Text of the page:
The real estate business maintains stable growth in Nicaragua, with each sector selling at a different rate, depending on the characteristics of the market.
At the moment, office buildings and commercial centers seem assured of finding tenants, housing developments for the middle and working class families sell at a reasonable rate, but luxury condos fill more slowly.
The losers in this competition are the apartment buildings; these are difficult to sell for several reasons, beginning with cultural acceptance.
“A person who’s going to invest some US $150,000 – $200,000, which is the going price for one of those apartments, prefers to use that money to buy a house where they can have a yard, a porch, etc., because in Nicaragua there’s still a lot of land. In addition, there’s a fear of earthquakes,” explains Carlos Amador Torres, president of Discover Real Estate.
In the case of apartment buildings in Managua, an additional factor is the reputed risk.
According to Amador, “Today’s buyer, in contrast to those of seven or eight years ago, is a more informed buyer and asks a lot of questions: What group is behind this? Who’s the contractor? How was it built? These factors are important for people who want to be able to better evaluate the risk, right up to knowing the origin of the funds it was constructed with.”
Today, “People are more cautious and want to know where the funds came from. Before, they would invest even without seeing the property. Now they ask intelligent questions and even want to see the blueprints. They’re concerned about the legal issues and make sure their lawyers have gone over everything from A to Z,” states Amador.
Greater demand for office space
The corporate office spaces have been successful because there was almost nothing similar.
“Many companies have their offices in older upscale residential areas, such as Bolonia, Las Colinas, Santo Domingo, etc. Because of that, new office buildings sell easily. By moving to one, companies improve their image, have better conditions and enjoy greater exposure to more clients.”
A common argument in the sector is that a company can be paying US $500 monthly to rent a house, and also have to foot the bill for security personnel, pay a high electricity bill due to inefficient air conditioning, and cover the maintenance of the house.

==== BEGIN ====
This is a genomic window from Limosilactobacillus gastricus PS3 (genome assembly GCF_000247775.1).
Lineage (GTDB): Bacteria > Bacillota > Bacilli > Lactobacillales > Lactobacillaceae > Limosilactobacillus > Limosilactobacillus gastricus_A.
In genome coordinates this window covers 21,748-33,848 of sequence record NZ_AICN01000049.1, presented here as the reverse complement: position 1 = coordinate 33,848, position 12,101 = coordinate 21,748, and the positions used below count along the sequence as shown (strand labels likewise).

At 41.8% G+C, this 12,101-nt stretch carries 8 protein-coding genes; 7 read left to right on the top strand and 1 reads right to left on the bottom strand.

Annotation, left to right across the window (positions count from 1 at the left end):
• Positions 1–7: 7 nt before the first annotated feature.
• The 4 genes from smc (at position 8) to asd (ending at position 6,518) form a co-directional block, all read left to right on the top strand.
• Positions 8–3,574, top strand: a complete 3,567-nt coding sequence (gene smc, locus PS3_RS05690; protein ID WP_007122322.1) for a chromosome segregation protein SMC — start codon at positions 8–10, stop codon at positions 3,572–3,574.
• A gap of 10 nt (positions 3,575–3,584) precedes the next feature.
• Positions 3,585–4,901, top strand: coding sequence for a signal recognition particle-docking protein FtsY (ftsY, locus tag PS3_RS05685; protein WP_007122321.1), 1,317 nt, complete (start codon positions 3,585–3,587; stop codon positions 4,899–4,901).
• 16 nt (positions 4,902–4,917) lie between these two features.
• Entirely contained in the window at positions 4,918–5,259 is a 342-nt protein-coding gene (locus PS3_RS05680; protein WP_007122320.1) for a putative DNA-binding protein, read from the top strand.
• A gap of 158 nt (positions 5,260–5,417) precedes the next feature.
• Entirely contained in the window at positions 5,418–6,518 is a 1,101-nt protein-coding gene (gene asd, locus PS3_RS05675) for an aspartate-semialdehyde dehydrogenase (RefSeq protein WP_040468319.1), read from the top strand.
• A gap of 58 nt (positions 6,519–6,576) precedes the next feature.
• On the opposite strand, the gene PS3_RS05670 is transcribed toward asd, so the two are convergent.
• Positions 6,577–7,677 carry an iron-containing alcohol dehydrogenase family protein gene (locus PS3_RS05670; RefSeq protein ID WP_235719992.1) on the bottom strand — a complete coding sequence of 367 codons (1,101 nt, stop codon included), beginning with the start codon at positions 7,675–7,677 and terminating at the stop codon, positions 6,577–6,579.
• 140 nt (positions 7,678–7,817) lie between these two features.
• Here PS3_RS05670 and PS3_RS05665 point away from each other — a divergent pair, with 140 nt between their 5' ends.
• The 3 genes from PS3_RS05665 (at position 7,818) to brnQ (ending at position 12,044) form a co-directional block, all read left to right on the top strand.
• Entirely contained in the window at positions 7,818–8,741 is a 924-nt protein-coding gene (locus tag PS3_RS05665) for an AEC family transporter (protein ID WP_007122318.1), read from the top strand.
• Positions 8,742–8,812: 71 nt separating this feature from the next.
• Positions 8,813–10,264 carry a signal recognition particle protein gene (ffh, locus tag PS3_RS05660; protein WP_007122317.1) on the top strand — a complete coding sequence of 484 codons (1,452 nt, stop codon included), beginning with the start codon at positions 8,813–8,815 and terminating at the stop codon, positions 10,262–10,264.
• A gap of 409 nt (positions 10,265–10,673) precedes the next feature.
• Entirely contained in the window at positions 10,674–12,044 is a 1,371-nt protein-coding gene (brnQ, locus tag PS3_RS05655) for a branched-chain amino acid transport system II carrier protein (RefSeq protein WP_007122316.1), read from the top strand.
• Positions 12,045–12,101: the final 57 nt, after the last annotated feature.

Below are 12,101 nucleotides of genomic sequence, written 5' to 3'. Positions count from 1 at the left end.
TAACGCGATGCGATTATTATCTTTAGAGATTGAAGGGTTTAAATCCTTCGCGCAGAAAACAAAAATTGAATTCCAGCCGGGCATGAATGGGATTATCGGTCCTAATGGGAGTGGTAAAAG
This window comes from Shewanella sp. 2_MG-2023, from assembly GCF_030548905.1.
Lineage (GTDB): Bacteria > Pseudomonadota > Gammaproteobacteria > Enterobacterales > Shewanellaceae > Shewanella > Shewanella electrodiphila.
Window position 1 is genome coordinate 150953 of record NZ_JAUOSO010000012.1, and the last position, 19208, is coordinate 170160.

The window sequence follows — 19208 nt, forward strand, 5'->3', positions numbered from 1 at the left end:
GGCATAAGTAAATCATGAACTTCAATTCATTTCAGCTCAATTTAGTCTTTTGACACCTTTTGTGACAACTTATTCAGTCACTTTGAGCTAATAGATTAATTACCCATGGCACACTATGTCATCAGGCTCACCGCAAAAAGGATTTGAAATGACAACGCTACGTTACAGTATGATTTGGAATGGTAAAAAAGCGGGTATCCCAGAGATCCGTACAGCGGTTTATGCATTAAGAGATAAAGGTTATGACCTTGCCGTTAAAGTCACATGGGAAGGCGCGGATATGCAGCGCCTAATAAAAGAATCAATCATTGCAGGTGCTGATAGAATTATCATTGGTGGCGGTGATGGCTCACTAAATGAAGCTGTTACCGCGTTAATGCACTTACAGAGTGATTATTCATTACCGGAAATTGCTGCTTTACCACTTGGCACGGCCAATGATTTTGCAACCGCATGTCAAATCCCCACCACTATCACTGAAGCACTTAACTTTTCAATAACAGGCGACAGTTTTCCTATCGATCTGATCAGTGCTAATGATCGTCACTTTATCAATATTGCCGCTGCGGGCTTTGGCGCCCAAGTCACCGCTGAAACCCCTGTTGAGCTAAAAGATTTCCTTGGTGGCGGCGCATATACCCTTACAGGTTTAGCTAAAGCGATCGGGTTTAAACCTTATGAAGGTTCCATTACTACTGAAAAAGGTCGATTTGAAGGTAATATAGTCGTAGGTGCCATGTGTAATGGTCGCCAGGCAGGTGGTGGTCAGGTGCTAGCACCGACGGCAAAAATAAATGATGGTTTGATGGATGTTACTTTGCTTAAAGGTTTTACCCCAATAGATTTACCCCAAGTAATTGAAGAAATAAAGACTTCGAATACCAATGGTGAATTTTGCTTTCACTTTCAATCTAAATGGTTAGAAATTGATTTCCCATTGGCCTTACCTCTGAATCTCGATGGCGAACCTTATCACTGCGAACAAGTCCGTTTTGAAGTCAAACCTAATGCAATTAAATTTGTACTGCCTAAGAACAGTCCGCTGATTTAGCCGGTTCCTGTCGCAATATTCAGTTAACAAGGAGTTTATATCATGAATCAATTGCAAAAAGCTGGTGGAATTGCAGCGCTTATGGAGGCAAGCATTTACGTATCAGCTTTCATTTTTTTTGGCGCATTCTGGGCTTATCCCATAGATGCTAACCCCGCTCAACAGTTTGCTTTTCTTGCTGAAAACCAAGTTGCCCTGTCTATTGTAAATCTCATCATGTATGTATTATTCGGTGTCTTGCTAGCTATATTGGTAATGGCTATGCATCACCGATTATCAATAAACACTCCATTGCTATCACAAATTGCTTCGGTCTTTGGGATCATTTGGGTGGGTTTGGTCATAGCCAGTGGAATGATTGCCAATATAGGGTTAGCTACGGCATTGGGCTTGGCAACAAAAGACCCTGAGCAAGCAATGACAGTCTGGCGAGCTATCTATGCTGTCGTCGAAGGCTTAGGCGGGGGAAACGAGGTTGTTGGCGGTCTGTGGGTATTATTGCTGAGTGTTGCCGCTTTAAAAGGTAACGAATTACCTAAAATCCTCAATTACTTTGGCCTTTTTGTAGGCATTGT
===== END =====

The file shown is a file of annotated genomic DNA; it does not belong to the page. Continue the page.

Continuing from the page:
Amador assures: “As people have figured this out, they’ve been leaving those old residences. Now there are a lot of vacant houses – to the point that they’ve had to lower their rental price, which has fallen from US $1500 a month to as low as $500 in some cases.”
“The tendency is for these large number of offices sited in the neighborhoods and old residential developments to move to an office building.” Although Amador notes that “the office building that comes on the market fills up,” he also warns of the risk of reaching a saturation point for such buildings.
Know where to buy
Amador explains: “The price of land is higher within the urban boundary of each city. In Managua, it’s more expensive to buy in the center and in the most exclusive areas, such as the Jean Paul Genie neighborhood, or the commercial belt where the new buildings are being constructed.”
He’s referring to the circle that begins at the Metrocentro roundabout, then runs along the Masaya highway to the roundabout at Centroamérica and from there to the University roundabout, turning towards the Nicaraguan National University (UNAN) and the Jean Paul Genie Avenue, until once again it meets the Masaya highway. It then runs up the Masaya highway until kilometer 12, “where the price of land begins to drop.”
That general pricing scheme functions in a similar way whether you want to buy land in Managua, where the prices are highest, or outside the capital. After Managua, San Juan del Sur, Granada, Leon, Estelí and Matagalpa as the most expensive parts of the country, in that order.
Amador referrs to the fact that the commercial zones of Estelí and Matagalpa (and to an extent also those of San Juan del Sur) are very expensive because they’re among the most saturated areas outside the capital. In those zones, there’s little land available and this sometimes leads land prices to reach levels similar to those in Managua.